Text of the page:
How Do I Let My Child Stop Thumb Sucking?

How Do I Let My Child Stop Thumb Sucking?

Thumb sucking maybe cute at first, but as time goes by it can get kind of concerning. You just can’t help but think of the bacteria and virus that might enter your child’s mouth. A Pediatrician shares her tips on how to stop this habit.


PLAYING: How Do I Let My Child Stop Thumb Sucking?

6 min read

While it’s true that the incidence of thumb sucking in developing countries has declined in recent years, it remains a common behavior among infants and young children. Recent studies found thumb/finger-sucking behavior during infancy are at 10% to 34%, with a male to female ratio of 1:1.

Thumb sucking happens more often during sleep in the first few months of life. However, by the end of the first year, more infants suck their fingers while awake during the day. There are several theories about why infants and young children engage in these behaviors. In the psychoanalytic theory (Freud), it is believed that sucking is a newborn reflex and that thumb sucking is a form of “infantile sexuality”; when it persists past the oral phase of infancy, thumb sucking can be the result of an “emotional disturbance.” Another theory describes finger sucking as an innate behavior that becomes a habit, a learned behavior. Others believe that because thumb sucking is soothing to the infant, the habit persists in some children when they are bored, tired, or anxious. 

Most of the time, thumb/finger sucking is a harmless habit that has no consequences or concern. However, children who suck their thumbs chronically have a higher incidence of paronychia, herpetic whitlow, irritant eczema, and accidental ingestion, and can develop calluses and, rarely, digital deformities that require surgery. There are also dental consequences, including malocclusions, such as posterior cross bite, anterior open bite, and excessive overjet. Moreover, older children who suck their thumbs are subject to social stigma; they may be ridiculed by peers as well as their parents, and they may be treated as immature and less socially acceptable.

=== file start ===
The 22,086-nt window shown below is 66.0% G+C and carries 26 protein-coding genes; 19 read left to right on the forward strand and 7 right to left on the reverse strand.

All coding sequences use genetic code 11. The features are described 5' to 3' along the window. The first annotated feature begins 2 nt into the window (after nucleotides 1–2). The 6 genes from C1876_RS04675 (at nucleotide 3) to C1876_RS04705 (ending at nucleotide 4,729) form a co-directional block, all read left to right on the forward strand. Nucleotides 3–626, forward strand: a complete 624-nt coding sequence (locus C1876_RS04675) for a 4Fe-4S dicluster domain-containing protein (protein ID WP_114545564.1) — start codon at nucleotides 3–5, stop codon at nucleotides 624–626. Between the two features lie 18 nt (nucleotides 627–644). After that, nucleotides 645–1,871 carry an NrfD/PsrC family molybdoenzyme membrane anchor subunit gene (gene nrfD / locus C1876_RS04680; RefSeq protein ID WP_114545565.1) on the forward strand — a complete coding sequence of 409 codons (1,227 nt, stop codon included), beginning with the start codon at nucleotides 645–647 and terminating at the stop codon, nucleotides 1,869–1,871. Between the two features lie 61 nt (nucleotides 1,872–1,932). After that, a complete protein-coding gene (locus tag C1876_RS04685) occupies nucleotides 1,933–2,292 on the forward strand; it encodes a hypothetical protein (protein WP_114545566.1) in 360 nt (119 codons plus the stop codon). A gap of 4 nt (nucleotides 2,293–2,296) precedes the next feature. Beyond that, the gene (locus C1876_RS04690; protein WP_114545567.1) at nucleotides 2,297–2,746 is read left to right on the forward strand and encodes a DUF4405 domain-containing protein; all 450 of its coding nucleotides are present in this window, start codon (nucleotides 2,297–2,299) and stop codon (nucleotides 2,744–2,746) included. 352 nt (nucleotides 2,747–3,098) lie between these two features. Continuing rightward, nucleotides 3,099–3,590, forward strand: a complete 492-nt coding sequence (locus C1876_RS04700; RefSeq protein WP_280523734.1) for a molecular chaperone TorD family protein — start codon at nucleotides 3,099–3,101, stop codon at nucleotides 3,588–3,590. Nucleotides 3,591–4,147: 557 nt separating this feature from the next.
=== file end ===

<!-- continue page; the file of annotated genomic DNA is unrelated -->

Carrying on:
It is important to remember that thumb/finger sucking is usually not problematic and that most children stop thumb sucking by 4 years of age, hence, treatment should not be pursued before 4 years old.  Furthermore, in older children, if the behavior is infrequent or does not interfere with dentition, cause social stigma, or harm self-esteem, therapy is not necessary. For other children, therapy is recommended when thumb sucking becomes a psychological issue or is having detrimental effects on dentition. 

Here are some tips for parents to help their child stop the habit of thumb sucking:

  • Praise and reward your child when she does not suck her thumb. Star charts, daily rewards, and gentle reminders, especially during the day, are also very helpful.
  • If your child uses sucking to relieve boredom, keep her hands busy or distract her with things she finds fun.
  • If you see changes in the roof of your child's mouth (palate) or in the way the teeth are lining up, talk with your pediatrician or pediatric dentist. There are devices that can be put in the mouth that make it uncomfortable to suck on a finger or thumb. 

Primary care physicians should always remember that ongoing monitoring is essential to ensure that the therapy is working, that the technique is appropriate for the child and family, and that the intervention is not causing more stress or psychological strain than the problem itself. 


About The Writer


DR. JOSELYN EUSEBIO, Developmental-Behavioral PediatricianDR. JOSELYN EUSEBIO, Developmental-Behavioral Pediatrician

Dr. Joselyn C. Alonzo-Eusebio is a graduate of Doctor of Medicine from the University of the East Ramon Magsaysay Memorial Medical Center. She had her Pediatric Residency Training in the same institution, after which, she pursued a fellowship in Developmental and Behavioral Pediatrics at UP-PGH. She had had further trainings in Developmental Pediatrics abroad (US and UK).

Dr. Eusebio is involved both in teaching and in clinical practice. For the academe, she’s currently an Associate Professor of the College of Medicine of UERMMMC, and Clinical Instructor at the New Era College of Medicine and St Luke’s College of Medicine. Dr. Eusebio holds various positions including the following: Chairman, Department of Pediatrics, UERMMMC; Head, Section of Developmental and Behavioral Pediatrics at National Children’s Hospital; Vice-President, Philippine Pediatric Society and the Perinatal Association of the Philippines.

She’s a much sought-after speaker in conferences, scientific symposia, lay fora, here and abroad, both in platforms and in media, most especially on the topic of child development and behavior. 


The views and opinions expressed by the writer are his/her own, and does not state or reflect those of Wyeth Nutrition and its principals.



Thumb and Finger Sucking. Lynn Davidson. Pediatrics in Review 2008; 29;207 DOI:10.1542/pir.29-6-207 

Thumbs, Fingers, and Pacifiers (Copyright©2006 American Academy of Pediatrics, Updated 3/2012)

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